Denzel Washington acts up a storm in director Robert Zemeckis’ return to live-action after years of concentrating on motion-capture animation. In “Flight,” he plays a airline pilot who maneuvers a badly malfunctioning plane to a “miracle” crash landing despite the fact that he’s an alcoholic who slept with one of his flight attendants (Nadine Velasquez) the night before the accident and had taken a hit of cocaine to wake himself up from his hangover and few mini-bottles of vodka, mixed in orange juice, on the plane. Will a NTSB investigation find him responsible for the crash—and the six deaths that resulted? Or will he be able to wiggle out of responsibility with the help of his union rep (Bruce Greenwood) and the slick lawyer (Don Cheadle) brought on board to defend him?

This plot is embellished with plenty of extras to justify a 138-minute running-time, of course. And so Washington’s Whip Walker takes up with alcoholic heroin addict Nicole (Kelly Reilly), whom he meets in the hospital after the crash, and who becomes a sort of conscience to his continuing self-destructive conduct, joining AA and urging him to quit drinking. He also has to face his angry ex-wife (Garcelle Beauvais) while trying to reconnect with his estranged son (Justin Martin). And he needs to secure supportive testimony from the surviving crew members, notably chief flight attendant (Tamar Tunie), an old friend, and the censorious co-pilot (Brian Geraghty) who obviously had doubts about Whip’s condition the moment he stepped into the cockpit. There are also some virtuoso cadenzas designed to lighten the mood, one involving the crassly pragmatic owner of the airline (Peter Gerety), and several showcasing John Goodman as the pilot’s friendly supplier, a showboating motormouth the actor plays with gleeful overkill. And just in case we fail to get the point, screenwriter John Gatins inserts another big moment when a garrulous, manic cancer patient (James Badge Dale) accosts Whip and Nicole in the hospital stairwell, delivering an extended diatribe designed to point up the preciousness of life.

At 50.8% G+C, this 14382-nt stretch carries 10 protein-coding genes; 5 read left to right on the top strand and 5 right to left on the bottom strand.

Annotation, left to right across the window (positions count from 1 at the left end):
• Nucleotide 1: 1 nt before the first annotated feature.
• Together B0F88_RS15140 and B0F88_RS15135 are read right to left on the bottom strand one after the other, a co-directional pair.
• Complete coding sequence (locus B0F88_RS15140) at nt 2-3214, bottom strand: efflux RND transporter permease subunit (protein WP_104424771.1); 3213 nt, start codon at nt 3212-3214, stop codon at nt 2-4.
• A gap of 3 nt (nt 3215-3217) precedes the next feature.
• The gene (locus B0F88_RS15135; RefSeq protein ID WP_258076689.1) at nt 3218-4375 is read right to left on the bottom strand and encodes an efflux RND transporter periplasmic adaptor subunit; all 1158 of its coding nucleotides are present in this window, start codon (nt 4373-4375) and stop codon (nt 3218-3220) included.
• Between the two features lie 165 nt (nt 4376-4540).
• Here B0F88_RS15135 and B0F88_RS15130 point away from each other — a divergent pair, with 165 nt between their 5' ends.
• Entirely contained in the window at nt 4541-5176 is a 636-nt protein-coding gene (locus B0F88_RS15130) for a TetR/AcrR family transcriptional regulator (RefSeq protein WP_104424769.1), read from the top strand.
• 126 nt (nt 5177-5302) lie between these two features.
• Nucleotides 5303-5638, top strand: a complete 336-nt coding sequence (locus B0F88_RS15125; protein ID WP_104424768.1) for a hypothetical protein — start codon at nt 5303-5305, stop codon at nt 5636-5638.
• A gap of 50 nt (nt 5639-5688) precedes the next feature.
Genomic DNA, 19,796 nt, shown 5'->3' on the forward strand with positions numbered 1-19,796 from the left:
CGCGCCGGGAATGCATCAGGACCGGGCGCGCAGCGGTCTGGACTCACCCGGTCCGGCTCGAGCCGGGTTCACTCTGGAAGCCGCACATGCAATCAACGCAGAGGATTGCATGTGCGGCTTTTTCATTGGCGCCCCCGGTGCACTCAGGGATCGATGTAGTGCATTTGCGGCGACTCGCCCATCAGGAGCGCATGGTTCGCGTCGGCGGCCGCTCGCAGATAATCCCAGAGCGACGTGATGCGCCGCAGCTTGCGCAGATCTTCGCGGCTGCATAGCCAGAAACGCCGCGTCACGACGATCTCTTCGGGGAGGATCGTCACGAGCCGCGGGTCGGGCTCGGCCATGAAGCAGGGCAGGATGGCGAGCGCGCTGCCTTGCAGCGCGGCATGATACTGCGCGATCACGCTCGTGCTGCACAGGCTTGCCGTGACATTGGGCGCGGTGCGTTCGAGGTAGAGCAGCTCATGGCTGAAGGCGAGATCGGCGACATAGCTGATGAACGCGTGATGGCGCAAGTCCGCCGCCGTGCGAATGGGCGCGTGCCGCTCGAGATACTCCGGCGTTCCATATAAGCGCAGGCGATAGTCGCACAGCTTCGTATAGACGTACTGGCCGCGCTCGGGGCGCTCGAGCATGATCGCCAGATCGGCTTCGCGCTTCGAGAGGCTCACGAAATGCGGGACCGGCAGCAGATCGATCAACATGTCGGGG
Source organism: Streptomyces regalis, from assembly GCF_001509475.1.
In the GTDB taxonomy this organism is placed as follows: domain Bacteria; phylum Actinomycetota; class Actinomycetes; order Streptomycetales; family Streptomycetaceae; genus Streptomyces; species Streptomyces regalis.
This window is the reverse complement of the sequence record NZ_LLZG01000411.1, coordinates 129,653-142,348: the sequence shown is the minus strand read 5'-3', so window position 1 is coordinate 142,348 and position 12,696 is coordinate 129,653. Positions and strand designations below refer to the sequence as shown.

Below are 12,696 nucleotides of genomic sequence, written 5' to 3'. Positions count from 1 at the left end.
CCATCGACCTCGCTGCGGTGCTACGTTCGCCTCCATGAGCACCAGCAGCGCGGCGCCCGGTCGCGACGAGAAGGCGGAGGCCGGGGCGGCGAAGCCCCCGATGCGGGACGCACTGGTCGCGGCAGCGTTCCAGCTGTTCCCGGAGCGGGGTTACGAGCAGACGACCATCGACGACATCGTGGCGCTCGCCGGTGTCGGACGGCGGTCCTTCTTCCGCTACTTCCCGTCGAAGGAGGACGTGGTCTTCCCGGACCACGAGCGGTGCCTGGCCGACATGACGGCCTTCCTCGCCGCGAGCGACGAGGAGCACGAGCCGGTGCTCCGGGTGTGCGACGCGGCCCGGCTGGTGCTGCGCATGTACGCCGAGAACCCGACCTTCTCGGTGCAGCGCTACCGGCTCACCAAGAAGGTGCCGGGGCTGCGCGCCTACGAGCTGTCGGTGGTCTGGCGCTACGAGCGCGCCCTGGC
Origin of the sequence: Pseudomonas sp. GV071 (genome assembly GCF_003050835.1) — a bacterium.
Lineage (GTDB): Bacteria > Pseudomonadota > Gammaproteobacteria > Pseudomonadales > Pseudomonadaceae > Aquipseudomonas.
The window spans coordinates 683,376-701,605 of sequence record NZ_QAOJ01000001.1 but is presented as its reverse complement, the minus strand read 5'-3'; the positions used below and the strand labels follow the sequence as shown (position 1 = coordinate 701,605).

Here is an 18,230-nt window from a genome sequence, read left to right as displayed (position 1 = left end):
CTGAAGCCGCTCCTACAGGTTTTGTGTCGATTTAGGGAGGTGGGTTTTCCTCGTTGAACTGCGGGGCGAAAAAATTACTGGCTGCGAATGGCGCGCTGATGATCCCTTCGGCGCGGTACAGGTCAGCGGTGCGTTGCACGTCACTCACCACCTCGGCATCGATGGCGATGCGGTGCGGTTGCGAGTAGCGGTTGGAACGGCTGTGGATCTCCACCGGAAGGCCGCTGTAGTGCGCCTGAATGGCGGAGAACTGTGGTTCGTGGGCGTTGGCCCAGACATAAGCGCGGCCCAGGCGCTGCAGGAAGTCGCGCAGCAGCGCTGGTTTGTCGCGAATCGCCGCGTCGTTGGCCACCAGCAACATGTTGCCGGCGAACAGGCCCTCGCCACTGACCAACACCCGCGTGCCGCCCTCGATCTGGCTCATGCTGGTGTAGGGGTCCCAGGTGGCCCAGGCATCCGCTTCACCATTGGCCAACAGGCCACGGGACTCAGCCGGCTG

But while Zemeckis shows that he hasn’t lost his touch in the various secondary threads—even though he often goes for the obvious effects–it’s the central plot that really engages dramatically, and Washington who puts it across with a performance of depth and resonance. In recent years it’s sometimes seemed that he’s been coasting on his past work and his natural charisma. Here he digs deeply into the part, eschewing the leading-man comfort zone he so easily inhabits and delivering a risky turn that practically dares the viewer to sympathize with this guy who virtually revels in his addiction.

The plot leads up to a confrontation at a NTSB hearing between Whitaker and chief crash investigator Margaret Thomason (Melissa Leo), and it’s here that “Flight” itself crashes to Hollywood earth, exchanging the cynicism that’s dominated the latter part of the picture until then to opt for an upbeat, redemptive ending that’s overextended and didactic before closing with a question that was far more telling when Robert Bolt used it just before the intermission card appeared in “Lawrence of Arabia.”

But one probably shouldn’t have expected anything different from Zemeckis, who’s almost always evinced a pretty fine-tuned sense of what viewers want. To have taken Whitaker to the darkest place rather than giving the audience the consolation they long for would have been the harder—and truly artistic—decision. But it was probably beyond the ability of the director of “Forrest Gump” and “Cast Away” to make.

But despite that, “Flight” gives you the opportunity to enjoy watching Washington again at the top of his game, Goodman jazzing things up with every appearance, and a plot that, until the last reel, unfolds with real bite, interspersed though it is with melodramatic interruptions. Reilly carries off her role adequately, while both Cheadle and Greenwood do considerably better than that, and the remainder of the cast are all fine. On the technical side the production is strong across the board, with the plane crash sequence rivaling the most effective ever set to film—kudos to the effects crew. Alan Silvestri’s score isn’t much beyond routine, however.

It’s a pretty safe bet that when Oscar nominations are announced, Washington’s name will be on the list. Zemeckis’ movie is an iffier proposition, but it’s a mostly gripping character study of a man who’s half hero and half villain, and it certainly covers the bases needed to get it there.